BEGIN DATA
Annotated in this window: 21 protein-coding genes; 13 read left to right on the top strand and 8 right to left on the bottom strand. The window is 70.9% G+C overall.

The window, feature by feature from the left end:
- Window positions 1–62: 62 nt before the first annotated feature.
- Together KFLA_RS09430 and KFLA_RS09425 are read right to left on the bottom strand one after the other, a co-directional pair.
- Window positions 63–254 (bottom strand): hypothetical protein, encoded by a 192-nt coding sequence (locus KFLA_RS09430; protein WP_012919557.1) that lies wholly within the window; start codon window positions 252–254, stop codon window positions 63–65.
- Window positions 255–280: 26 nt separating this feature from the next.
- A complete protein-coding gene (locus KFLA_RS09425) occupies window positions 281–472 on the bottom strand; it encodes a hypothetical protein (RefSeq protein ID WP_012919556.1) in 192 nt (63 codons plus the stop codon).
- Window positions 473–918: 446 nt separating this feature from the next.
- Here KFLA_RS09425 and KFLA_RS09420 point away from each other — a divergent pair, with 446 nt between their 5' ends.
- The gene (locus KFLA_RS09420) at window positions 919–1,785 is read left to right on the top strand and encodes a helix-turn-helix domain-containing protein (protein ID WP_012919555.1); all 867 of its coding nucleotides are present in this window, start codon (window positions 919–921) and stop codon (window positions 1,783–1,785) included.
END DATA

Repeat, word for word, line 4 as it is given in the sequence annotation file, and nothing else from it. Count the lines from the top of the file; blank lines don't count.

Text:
- Together KFLA_RS09430 and KFLA_RS09425 are read right to left on the bottom strand one after the other, a co-directional pair.